'Sweepstakes' machine ban stalls in S.C. legislature

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'Sweepstakes' machine ban stalls in S.C. legislature

Published Wednesday, March 21, 2012   |  650 Words  |  

A bill to outlaw "sweepstakes" video-game machines has advanced in the state legislature, but supporters doubt it will pass this year.

The machines have popped up all over the state, including in Bluffton, Beaufort, Port Royal and Hardeeville. Courts have issued conflicting rulings concerning their legality.

Many legislators believe the devices, which allow players to enter sweepstakes for cash prizes, are already banned under anti-gambling laws that did away with video poker in South Carolina years ago.

Law enforcement agencies think so, too. In Beaufort County, three establishments featuring the games were raided and shut down last year.

In February, a Beaufort magistrate judge ruled the sweepstakes machines manufactured by HEST Technologies were illegal gambling devices. Other judges around the state have ruled differently.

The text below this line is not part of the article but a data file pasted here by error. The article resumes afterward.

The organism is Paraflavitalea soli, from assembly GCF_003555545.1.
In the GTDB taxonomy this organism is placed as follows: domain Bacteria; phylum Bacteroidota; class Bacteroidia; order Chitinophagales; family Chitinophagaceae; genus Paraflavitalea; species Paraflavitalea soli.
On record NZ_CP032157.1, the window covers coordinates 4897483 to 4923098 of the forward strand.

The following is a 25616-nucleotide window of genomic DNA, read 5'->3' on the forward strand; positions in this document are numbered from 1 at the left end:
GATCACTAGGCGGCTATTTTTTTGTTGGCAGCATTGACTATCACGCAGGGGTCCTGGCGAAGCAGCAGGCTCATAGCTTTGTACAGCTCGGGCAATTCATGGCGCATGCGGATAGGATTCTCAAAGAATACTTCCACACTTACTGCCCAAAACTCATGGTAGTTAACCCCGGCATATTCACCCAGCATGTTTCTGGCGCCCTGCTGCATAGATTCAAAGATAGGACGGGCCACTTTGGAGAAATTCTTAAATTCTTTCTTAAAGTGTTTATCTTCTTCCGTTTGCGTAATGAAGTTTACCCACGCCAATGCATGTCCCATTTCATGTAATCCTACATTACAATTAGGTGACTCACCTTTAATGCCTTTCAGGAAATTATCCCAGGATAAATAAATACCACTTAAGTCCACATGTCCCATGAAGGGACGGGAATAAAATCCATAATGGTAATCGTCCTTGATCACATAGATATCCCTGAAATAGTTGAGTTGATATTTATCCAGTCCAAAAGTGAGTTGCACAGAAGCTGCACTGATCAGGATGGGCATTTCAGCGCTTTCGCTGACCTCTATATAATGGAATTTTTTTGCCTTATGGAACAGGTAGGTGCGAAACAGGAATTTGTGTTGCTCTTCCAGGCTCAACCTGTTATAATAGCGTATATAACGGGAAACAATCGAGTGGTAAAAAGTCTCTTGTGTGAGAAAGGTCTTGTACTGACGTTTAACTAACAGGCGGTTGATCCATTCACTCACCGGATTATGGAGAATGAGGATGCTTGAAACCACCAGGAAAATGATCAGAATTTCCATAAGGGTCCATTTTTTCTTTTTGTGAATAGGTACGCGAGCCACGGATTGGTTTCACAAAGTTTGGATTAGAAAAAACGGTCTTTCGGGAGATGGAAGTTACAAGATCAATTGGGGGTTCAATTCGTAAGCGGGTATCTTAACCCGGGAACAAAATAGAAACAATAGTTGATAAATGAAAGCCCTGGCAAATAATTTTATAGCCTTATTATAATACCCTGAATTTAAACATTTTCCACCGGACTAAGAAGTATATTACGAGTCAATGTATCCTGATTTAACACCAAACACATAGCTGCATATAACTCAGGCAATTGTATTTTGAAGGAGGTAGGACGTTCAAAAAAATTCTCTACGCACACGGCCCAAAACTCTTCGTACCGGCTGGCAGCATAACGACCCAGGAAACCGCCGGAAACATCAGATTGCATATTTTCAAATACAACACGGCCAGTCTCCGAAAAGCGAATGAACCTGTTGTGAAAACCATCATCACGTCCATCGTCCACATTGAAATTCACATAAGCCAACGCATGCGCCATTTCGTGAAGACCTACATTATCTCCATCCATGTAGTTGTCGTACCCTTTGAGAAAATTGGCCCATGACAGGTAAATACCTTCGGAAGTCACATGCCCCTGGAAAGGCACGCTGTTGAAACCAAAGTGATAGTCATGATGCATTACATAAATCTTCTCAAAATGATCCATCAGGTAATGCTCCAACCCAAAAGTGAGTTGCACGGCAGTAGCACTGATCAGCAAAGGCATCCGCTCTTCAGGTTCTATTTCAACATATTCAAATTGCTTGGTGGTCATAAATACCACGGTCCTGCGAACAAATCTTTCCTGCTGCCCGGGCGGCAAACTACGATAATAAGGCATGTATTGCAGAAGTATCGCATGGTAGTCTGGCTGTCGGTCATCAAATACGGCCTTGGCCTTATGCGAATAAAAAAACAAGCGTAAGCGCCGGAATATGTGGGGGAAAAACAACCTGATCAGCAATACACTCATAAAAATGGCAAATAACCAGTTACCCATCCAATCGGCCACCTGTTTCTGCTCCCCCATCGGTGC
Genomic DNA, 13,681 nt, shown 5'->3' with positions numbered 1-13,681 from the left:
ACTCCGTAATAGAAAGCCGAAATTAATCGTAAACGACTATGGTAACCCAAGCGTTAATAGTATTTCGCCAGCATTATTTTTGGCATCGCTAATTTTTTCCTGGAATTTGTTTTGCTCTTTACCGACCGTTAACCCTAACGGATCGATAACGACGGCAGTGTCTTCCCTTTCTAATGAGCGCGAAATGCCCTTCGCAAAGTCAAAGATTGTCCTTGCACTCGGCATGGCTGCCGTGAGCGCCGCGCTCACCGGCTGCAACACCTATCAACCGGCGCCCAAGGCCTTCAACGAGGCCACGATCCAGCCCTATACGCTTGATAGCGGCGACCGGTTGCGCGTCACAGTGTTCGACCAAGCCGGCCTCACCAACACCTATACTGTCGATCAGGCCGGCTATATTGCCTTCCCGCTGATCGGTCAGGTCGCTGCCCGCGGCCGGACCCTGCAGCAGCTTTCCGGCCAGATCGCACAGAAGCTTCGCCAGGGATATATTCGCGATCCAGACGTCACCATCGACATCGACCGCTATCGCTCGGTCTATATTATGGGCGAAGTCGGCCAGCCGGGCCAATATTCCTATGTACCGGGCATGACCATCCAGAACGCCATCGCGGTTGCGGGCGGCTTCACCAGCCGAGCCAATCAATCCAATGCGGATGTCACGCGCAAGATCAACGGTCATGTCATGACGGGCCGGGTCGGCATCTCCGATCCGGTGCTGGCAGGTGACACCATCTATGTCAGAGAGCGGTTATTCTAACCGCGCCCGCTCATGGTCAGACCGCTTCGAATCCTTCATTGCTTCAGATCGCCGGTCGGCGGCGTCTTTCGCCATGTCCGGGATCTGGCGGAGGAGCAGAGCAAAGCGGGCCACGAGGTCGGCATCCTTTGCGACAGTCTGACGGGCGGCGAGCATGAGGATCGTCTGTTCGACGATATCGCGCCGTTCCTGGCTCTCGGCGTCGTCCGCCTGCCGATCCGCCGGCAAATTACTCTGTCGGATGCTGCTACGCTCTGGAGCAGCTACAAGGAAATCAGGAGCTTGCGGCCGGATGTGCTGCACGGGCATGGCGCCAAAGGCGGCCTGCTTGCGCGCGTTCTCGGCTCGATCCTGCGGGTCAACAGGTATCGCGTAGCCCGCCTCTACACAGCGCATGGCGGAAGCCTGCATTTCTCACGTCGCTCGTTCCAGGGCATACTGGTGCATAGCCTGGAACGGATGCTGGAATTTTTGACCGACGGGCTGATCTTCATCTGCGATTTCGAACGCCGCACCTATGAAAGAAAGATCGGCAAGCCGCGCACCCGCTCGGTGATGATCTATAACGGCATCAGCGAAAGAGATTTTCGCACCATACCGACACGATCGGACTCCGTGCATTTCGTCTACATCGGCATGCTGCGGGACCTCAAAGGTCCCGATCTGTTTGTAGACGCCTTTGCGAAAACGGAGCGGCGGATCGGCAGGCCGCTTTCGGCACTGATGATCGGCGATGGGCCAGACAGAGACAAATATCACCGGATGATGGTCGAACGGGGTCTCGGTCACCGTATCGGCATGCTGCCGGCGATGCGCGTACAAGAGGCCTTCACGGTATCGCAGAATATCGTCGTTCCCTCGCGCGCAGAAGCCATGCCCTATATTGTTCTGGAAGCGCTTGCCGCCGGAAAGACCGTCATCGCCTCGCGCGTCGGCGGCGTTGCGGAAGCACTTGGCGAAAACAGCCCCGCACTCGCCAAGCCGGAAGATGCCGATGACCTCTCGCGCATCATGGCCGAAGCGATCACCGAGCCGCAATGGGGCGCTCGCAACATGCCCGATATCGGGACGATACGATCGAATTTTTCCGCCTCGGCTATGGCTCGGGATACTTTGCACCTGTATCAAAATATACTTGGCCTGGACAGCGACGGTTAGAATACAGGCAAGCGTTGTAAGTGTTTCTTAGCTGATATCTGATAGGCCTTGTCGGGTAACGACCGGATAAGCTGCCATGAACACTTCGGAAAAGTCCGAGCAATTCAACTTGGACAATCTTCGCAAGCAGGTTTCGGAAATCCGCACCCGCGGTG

Sen. Larry Martin, R-Pickens, a primary sponsor of the Senate bill to ban the machines, said lawmakers could save a lot of time and legal expense by clarifying the law.

"Then there would be no dispute," Pickens said. "These machines have already proliferated at a pretty rapid rate. That's going to make it much more difficult for us to address later."

The Senate Judiciary Committee voted Tuesday for the ban. The House Judiciary Committee recently passed a similar version.

But the bill was blocked by Sen. Robert Ford, D-Charleston, who unsuccessfully ran for the Democratic nomination for governor in 2010 on a pledge to bring back video poker to the state. Now that it's contested, Pickens said, "there's a greater chance that it will snow tomorrow than we'll get to it."

However, if the House passes a bill and sends it to the Senate, a ban still has a chance, Pickens added.

Rep. Bill Herbkersman, R-Bluffton, said he thinks the House version of the ban will reach the floor because of the intense interest the issue has generated.

Ultimately, the S.C. State Supreme Court is expected to decide the matter.

Meanwhile, SLED Chief Mark Keel has said the machines are illegal and has instructed his agents to seize them. SLED also assists local law enforcement agencies in confiscating the machines.

Some legislators, however, see such enforcement as a waste of SLED's time.

"We're paying SLED agents good money to chase these machines," said Sen. Jake Knotts, R-Lexington, during Tuesday's Senate meeting. "We're not putting our money in law enforcement to its best use. I'd rather they be called in on serious crimes.

"I ain't ever seen somebody sitting in front of a poker machine get robbed or shot."

Reporter Gina Smith of The State contributed to this report.

Follow reporter Allison Stice at twitter.com/LCBlotter.

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